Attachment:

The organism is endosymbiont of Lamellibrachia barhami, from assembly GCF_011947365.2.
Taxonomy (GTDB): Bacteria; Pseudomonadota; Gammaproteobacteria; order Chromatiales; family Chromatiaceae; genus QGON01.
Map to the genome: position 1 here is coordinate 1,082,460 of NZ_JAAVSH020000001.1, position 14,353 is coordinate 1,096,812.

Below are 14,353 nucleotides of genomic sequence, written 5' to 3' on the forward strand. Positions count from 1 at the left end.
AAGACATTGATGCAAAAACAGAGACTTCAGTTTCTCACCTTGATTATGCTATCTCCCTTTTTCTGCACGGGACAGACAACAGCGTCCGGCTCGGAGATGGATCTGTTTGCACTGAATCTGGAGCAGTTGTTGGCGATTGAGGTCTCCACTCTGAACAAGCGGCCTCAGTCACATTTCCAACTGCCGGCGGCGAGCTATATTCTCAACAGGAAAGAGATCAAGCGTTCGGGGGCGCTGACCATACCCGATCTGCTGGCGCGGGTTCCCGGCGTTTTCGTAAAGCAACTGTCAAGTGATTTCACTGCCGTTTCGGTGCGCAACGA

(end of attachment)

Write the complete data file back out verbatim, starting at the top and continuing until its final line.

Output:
The organism is endosymbiont of Lamellibrachia barhami, from assembly GCF_011947365.2.
Taxonomy (GTDB): Bacteria; Pseudomonadota; Gammaproteobacteria; order Chromatiales; family Chromatiaceae; genus QGON01.
Map to the genome: position 1 here is coordinate 1,082,460 of NZ_JAAVSH020000001.1, position 14,353 is coordinate 1,096,812.

Below are 14,353 nucleotides of genomic sequence, written 5' to 3' on the forward strand. Positions count from 1 at the left end.
AAGACATTGATGCAAAAACAGAGACTTCAGTTTCTCACCTTGATTATGCTATCTCCCTTTTTCTGCACGGGACAGACAACAGCGTCCGGCTCGGAGATGGATCTGTTTGCACTGAATCTGGAGCAGTTGTTGGCGATTGAGGTCTCCACTCTGAACAAGCGGCCTCAGTCACATTTCCAACTGCCGGCGGCGAGCTATATTCTCAACAGGAAAGAGATCAAGCGTTCGGGGGCGCTGACCATACCCGATCTGCTGGCGCGGGTTCCCGGCGTTTTCGTAAAGCAACTGTCAAGTGATTTCACTGCCGTTTCGGTGCGCAACGA